Skip to Main Content

Copyright: Home


Copyright is a federal law (Title 17 of the United State Code) that provides the copyright holder with exclusive rights to control use of his/her original works of authorship fixed in a tangible medium of expression for a limited period of time. The copyright holder also has the ability to benefit, monetarily and otherwise, from the use of his/her works. The copyright holder’s exclusive rights include the right to reproduce the work, distribute the work, create derivative works, publicly perform the work, and publicly display the work.

Copyright protects both published and unpublished works. Literary, musical, dramatic, choreographic, pictorial, graphic, sculptural, architectural, and cartographic works are copyright protected along with motion pictures and other audiovisual works, sound recordings, and pantomimes. Thus, books, journals, magazines, newspapers, reports, maps, charts, photographs, graphic materials, computer programs, computer software, standards, video files, sound recordings, motion pictures, sculptures, and other artistic works are covered. Copyright does not protect unfixed works, short phrases, ideas, procedures, methods, system processes, titles, names, data, facts, or works in the public domain.

Under U.S. law, works created on or after January 1, 1978, have different time periods of protection. Works authored by an individual author are protected for the length of the author’s life plus 70 years after the author’s death. Works authored as a work-for-hire (created by a company or other organization) are protected for 95 years from the year of its first publication or a term of 120 years from the year of its creation, whichever expires first.

Some Copyright Best Practices

· Presume all works are covered by copyright unless you own the copyright, or it is in the public domain. 

· Ensure that you have the needed copyright permissions prior to copying (photocopying, downloading, uploading, etc.), distributing (reposting, e-mailing, texting, sharing, etc.), our suing artificial intelligence tools on the copyrighted work. Since copyright permissions are granted on a per-use basis, you will need to obtain them each time you use the work (new term, new class, etc.).  

· Copyright permissions may be obtained:

· from the copyright holder (instructor being the copyright holder, permission letter from the copyright holder, permission from the Copyright Clearance Center, Logan Library license agreement, etc.)

· by linking to the copyrighted work (not copying the copyrighted work)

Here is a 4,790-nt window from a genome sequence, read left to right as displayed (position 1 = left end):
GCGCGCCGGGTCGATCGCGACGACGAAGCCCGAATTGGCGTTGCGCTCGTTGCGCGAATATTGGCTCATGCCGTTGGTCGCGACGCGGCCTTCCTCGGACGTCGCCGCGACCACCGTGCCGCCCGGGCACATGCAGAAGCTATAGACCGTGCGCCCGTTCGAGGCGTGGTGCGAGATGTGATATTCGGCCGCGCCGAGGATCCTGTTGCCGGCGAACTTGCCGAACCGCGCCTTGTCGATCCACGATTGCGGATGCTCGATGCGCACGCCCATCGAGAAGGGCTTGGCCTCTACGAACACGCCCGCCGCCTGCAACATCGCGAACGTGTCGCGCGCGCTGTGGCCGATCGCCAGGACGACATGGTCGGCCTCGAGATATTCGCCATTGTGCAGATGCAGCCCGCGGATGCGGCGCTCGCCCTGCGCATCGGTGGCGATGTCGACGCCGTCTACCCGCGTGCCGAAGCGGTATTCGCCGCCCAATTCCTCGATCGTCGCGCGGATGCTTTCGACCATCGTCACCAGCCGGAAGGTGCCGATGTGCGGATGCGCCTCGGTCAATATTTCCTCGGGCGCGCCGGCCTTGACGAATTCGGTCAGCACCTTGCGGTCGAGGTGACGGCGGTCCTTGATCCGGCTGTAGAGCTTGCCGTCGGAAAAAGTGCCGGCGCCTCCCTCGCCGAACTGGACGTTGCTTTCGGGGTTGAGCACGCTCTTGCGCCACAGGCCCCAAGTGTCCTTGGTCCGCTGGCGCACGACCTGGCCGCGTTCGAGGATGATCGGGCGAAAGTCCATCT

· by the work being in the public domain or a Creative Commons, Open Access, or open educational resource (OER) work

· by the work being covered under Fair Use

· by the work using a statuary exception, like the TEACH Act

   · Allow sufficient time to request and process copyright permission requests. 

· Keep a record of all copyright permissions that you have obtained and all fair use decisions that you have made.

· Leverage the Logan Library’s licensed collections (databases, e-books, e-journals, etc.). You can share links to these works in Moodle.

· Place materials on course reserve at the Logan Library's circulation desk.

· Link to digital, copyrighted content (e-journal, e-book, web image, website, etc.) and fully cite the source rather than copy or distribute the copyrighted content. Stream video and audio files rather than allow them to be downloaded.

· Never post copyrighted materials in a public online space (web, social media, etc.), unless you have obtained copyright permission to do so.

· Do not further redistribute journal articles, conference papers, book chapters, etc. received via interlibrary loan. These documents are only for use by the original requestor.  

· Never post copyrighted materials in a public online space (web, social media, etc.), unless you have obtained copyright permission to do so.

· If you created a work and you wish to have someone else publish it, ensure that you fully understand and agree with the publisher's agreement terms prior to accepting (signing, clicking) it. If you wish to have better terms, include them in your agreement prior to signing the agreement. Be aware that some publishers will only publish your work if they become the copyright owner of your work.

· If you have copyright questions, contact the Library Director. The Library Director does not give legal advice.


Subject Guide

Profile Photo
Bernadette Ewen
Logan Library L112


Logan Library Copyright Faculty Guide

Copyright on Campus